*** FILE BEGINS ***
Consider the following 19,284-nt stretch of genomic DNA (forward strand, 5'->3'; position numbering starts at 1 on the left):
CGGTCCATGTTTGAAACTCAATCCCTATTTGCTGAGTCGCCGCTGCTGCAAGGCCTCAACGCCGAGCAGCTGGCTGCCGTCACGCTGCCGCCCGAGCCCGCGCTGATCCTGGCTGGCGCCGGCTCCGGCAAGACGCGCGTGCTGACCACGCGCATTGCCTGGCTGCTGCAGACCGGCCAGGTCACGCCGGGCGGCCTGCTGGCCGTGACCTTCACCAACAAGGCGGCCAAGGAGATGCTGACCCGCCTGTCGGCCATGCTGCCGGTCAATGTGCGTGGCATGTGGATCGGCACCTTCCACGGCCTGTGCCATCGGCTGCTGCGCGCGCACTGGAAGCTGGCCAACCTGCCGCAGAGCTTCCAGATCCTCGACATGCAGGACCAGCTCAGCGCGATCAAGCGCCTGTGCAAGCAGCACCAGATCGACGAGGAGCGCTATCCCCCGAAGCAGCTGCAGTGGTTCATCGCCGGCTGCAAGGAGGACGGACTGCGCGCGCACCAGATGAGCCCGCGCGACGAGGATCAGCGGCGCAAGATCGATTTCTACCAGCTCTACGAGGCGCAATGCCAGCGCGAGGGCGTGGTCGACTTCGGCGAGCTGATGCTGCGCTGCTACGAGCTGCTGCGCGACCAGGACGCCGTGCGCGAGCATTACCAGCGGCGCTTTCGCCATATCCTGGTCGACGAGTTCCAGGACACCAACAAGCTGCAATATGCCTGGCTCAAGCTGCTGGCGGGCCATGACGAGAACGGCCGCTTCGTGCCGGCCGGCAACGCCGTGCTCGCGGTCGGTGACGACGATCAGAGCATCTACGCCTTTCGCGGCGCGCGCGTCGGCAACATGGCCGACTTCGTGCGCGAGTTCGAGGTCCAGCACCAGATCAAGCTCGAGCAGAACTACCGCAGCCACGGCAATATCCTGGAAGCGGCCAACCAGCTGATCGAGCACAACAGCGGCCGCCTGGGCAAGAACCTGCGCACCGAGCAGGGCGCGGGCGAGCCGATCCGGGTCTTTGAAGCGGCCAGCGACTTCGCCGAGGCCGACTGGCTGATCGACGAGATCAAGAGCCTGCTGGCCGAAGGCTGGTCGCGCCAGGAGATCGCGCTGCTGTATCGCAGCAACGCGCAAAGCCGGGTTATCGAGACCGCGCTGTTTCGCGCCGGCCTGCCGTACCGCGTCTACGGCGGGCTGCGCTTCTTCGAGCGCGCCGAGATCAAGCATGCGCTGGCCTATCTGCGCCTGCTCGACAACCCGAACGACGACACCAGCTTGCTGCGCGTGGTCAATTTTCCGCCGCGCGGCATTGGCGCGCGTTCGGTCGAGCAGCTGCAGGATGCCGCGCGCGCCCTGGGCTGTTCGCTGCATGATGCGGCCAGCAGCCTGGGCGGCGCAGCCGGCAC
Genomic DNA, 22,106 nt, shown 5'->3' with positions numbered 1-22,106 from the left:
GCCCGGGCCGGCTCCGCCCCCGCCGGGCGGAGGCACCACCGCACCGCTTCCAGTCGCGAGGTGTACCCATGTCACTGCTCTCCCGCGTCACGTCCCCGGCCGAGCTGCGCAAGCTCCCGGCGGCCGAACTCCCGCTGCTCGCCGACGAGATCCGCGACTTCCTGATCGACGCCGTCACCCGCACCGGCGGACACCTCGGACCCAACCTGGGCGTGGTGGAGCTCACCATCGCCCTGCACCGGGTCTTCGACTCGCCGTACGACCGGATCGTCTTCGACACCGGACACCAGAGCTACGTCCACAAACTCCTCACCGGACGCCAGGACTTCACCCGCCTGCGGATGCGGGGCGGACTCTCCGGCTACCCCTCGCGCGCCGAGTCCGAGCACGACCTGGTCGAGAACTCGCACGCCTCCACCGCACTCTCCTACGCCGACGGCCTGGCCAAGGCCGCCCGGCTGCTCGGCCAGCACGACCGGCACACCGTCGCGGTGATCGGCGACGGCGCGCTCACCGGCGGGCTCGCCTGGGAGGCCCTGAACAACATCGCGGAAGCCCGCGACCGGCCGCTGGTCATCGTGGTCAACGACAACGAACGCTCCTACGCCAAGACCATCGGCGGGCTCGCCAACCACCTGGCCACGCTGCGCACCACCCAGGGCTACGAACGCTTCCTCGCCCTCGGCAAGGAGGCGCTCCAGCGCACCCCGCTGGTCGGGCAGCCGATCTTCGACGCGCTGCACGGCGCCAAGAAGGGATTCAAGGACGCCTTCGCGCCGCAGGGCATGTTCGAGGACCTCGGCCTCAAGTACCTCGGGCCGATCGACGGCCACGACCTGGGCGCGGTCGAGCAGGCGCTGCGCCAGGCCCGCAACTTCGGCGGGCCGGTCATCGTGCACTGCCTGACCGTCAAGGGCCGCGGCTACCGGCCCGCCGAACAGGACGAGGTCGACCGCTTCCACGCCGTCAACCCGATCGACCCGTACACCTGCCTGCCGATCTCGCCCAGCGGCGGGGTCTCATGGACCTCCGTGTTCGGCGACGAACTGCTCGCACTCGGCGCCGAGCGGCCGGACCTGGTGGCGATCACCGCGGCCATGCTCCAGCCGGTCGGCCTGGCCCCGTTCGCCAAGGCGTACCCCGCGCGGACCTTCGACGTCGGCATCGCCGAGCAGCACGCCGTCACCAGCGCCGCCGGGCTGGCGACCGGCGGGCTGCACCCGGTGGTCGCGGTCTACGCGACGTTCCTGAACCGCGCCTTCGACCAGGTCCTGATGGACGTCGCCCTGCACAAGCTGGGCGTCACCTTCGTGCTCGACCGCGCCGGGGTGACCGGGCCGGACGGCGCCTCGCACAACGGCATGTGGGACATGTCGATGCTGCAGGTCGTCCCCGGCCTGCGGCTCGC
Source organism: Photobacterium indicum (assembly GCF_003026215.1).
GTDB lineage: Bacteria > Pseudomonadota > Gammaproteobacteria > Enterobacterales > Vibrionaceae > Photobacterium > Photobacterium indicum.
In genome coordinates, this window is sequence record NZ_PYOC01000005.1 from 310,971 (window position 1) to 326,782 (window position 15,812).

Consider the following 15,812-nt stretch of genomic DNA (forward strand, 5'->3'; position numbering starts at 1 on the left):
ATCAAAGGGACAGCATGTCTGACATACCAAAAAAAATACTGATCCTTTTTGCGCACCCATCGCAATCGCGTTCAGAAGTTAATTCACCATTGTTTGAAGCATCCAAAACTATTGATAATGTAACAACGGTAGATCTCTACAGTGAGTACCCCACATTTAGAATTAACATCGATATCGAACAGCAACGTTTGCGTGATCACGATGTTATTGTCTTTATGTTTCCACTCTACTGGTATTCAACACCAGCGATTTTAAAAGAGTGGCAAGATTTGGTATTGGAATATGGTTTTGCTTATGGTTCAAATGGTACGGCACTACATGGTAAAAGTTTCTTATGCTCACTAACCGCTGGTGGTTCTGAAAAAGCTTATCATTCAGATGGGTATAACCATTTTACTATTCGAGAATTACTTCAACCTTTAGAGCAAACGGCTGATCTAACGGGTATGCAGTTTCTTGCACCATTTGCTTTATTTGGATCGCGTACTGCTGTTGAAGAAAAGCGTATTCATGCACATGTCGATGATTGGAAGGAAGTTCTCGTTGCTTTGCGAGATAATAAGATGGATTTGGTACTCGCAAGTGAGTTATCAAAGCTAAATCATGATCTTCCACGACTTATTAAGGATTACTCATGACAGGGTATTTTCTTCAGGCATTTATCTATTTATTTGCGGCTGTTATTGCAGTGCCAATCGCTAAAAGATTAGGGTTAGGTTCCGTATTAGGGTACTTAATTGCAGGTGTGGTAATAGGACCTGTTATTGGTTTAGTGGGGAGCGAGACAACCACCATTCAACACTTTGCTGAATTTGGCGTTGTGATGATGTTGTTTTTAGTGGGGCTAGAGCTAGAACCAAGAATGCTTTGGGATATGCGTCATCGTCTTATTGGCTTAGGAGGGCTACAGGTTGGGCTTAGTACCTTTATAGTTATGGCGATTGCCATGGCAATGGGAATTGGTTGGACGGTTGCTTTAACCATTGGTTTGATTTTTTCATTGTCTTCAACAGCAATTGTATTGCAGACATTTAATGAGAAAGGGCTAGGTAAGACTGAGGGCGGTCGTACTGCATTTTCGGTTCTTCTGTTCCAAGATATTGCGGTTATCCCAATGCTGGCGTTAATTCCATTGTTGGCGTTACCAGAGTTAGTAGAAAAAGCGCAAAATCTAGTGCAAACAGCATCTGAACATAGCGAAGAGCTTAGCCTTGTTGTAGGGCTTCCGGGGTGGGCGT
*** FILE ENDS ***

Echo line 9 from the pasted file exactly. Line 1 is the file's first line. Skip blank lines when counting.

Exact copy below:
ATCAAAGGGACAGCATGTCTGACATACCAAAAAAAATACTGATCCTTTTTGCGCACCCATCGCAATCGCGTTCAGAAGTTAATTCACCATTGTTTGAAGCATCCAAAACTATTGATAATGTAACAACGGTAGATCTCTACAGTGAGTACCCCACATTTAGAATTAACATCGATATCGAACAGCAACGTTTGCGTGATCACGATGTTATTGTCTTTATGTTTCCACTCTACTGGTATTCAACACCAGCGATTTTAAAAGAGTGGCAAGATTTGGTATTGGAATATGGTTTTGCTTATGGTTCAAATGGTACGGCACTACATGGTAAAAGTTTCTTATGCTCACTAACCGCTGGTGGTTCTGAAAAAGCTTATCATTCAGATGGGTATAACCATTTTACTATTCGAGAATTACTTCAACCTTTAGAGCAAACGGCTGATCTAACGGGTATGCAGTTTCTTGCACCATTTGCTTTATTTGGATCGCGTACTGCTGTTGAAGAAAAGCGTATTCATGCACATGTCGATGATTGGAAGGAAGTTCTCGTTGCTTTGCGAGATAATAAGATGGATTTGGTACTCGCAAGTGAGTTATCAAAGCTAAATCATGATCTTCCACGACTTATTAAGGATTACTCATGACAGGGTATTTTCTTCAGGCATTTATCTATTTATTTGCGGCTGTTATTGCAGTGCCAATCGCTAAAAGATTAGGGTTAGGTTCCGTATTAGGGTACTTAATTGCAGGTGTGGTAATAGGACCTGTTATTGGTTTAGTGGGGAGCGAGACAACCACCATTCAACACTTTGCTGAATTTGGCGTTGTGATGATGTTGTTTTTAGTGGGGCTAGAGCTAGAACCAAGAATGCTTTGGGATATGCGTCATCGTCTTATTGGCTTAGGAGGGCTACAGGTTGGGCTTAGTACCTTTATAGTTATGGCGATTGCCATGGCAATGGGAATTGGTTGGACGGTTGCTTTAACCATTGGTTTGATTTTTTCATTGTCTTCAACAGCAATTGTATTGCAGACATTTAATGAGAAAGGGCTAGGTAAGACTGAGGGCGGTCGTACTGCATTTTCGGTTCTTCTGTTCCAAGATATTGCGGTTATCCCAATGCTGGCGTTAATTCCATTGTTGGCGTTACCAGAGTTAGTAGAAAAAGCGCAAAATCTAGTGCAAACAGCATCTGAACATAGCGAAGAGCTTAGCCTTGTTGTAGGGCTTCCGGGGTGGGCGT